The importance of health education and the benefit of health information campaigns conducted by the government or individual institutions throughout Saudi Arabia are also depicted in our results. Only nine women (2.4% of the total 370 respondents) had visited a family planning clinic the previous year, and all of these women knew about EC [Table 2]. This is also supported by the fact that 22 women (35.5% of the women with knowledge, and 5.9% of all respondents) claimed to have received information about EC from their doctor or family planning clinic, and the remaining had obtained it from social media and the internet [Table 2]. There is a huge disparity in the information obtained between a face-to-face discussion with a doctor/family planning provider and information obtained from social media. Social media is only effective in certain populations, and this information can only cater to those who can comprehend it because it may become biased as the reader will suit it to her needs, particularly the youth, women of low socioeconomic status, and women living in rural areas.[12] Furthermore, similar to previous studies, the reasons for the low rate of knowledge and awareness about EC include medical reasons (fear of side effects) and religious concerns.[5],[6],[7]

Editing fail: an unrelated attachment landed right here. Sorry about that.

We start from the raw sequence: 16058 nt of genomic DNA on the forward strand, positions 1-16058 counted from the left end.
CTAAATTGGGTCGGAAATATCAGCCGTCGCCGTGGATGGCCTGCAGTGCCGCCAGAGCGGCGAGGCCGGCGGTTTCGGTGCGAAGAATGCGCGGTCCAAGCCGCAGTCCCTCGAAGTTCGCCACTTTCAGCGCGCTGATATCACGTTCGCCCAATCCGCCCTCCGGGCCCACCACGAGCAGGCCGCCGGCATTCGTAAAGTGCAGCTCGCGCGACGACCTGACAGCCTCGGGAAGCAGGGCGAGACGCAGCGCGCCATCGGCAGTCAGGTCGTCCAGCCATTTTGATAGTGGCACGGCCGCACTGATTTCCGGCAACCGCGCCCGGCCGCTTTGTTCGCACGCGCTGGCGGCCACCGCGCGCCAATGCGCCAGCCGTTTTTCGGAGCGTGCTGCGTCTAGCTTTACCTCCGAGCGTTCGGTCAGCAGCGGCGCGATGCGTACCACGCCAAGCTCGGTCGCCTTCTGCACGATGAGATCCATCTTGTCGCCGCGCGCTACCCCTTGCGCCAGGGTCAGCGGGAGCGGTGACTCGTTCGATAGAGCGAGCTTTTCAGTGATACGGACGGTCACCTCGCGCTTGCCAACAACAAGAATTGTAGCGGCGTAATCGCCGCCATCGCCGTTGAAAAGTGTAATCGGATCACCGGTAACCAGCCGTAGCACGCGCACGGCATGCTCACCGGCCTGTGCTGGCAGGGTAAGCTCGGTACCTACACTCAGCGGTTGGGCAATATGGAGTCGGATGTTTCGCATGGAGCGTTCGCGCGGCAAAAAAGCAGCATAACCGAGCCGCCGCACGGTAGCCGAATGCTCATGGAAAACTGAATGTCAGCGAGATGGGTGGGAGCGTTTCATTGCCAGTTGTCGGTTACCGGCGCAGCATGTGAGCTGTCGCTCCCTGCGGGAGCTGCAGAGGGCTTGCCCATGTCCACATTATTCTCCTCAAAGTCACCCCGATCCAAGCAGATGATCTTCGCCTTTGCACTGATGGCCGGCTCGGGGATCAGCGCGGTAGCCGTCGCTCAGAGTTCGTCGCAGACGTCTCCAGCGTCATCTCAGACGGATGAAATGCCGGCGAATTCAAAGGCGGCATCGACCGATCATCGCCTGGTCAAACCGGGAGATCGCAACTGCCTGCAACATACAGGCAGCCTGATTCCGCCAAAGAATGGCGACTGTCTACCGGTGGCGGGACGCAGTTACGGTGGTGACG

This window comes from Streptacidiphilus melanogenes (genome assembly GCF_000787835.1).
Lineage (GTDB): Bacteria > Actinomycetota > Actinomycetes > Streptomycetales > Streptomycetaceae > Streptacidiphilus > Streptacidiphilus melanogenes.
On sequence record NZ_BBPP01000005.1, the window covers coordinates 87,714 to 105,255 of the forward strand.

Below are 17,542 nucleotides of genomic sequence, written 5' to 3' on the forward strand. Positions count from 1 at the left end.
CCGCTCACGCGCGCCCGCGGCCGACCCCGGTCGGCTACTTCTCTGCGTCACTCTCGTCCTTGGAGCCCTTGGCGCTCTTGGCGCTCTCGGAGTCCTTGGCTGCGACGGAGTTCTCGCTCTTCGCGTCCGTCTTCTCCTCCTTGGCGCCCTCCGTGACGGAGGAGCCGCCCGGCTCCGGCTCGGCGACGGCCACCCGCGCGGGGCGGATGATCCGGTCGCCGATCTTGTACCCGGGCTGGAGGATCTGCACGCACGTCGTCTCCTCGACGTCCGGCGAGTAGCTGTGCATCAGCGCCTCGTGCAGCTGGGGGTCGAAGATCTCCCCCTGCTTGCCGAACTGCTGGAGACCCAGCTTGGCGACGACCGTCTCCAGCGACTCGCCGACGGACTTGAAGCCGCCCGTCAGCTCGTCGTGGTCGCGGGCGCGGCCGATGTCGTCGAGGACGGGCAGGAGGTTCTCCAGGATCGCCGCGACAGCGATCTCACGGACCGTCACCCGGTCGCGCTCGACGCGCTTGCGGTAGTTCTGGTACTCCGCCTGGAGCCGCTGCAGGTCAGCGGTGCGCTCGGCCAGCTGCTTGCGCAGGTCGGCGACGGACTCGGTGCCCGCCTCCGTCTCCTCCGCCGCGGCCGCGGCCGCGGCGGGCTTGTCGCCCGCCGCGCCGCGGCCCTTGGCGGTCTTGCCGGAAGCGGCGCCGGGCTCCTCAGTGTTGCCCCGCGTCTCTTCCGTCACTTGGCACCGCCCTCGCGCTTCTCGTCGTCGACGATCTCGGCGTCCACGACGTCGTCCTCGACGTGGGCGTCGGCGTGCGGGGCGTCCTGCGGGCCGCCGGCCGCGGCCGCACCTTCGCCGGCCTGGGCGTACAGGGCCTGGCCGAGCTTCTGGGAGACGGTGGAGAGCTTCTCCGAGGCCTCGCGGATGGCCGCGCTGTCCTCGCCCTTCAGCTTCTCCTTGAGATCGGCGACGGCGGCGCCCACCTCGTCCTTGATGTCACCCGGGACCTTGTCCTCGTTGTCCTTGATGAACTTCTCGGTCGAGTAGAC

The need for EC among those who claimed to know about EC is high. Seven out of 10 women who knew about EC did not receive sufficient information and suggested that it should be advertised. Furthermore, half of those who knew about EC claimed that it was not readily available without prescription from a pharmacy. Again, this issue of availability and advertisement of EC depend on the regulations set by the Saudi government as well as very limited choices for women, particularly on the use of EC. The consequence would be the use of other alternatives, such as herbal medicines and remedies, that may be more harmful or dangerous. In fact, many Saudi women still resort to alternative medicine or herbal remedies instead of medical treatment.[13]

The prospects of “good use” of EC among Saudi women are promising because the significant majority of women (8 out of 10 women who claimed to know about EC) are not shy to ask for it. They are willing to freely discuss the use of EC with their partners and know when not to use EC, particularly in cases where medical concerns could complicate its use.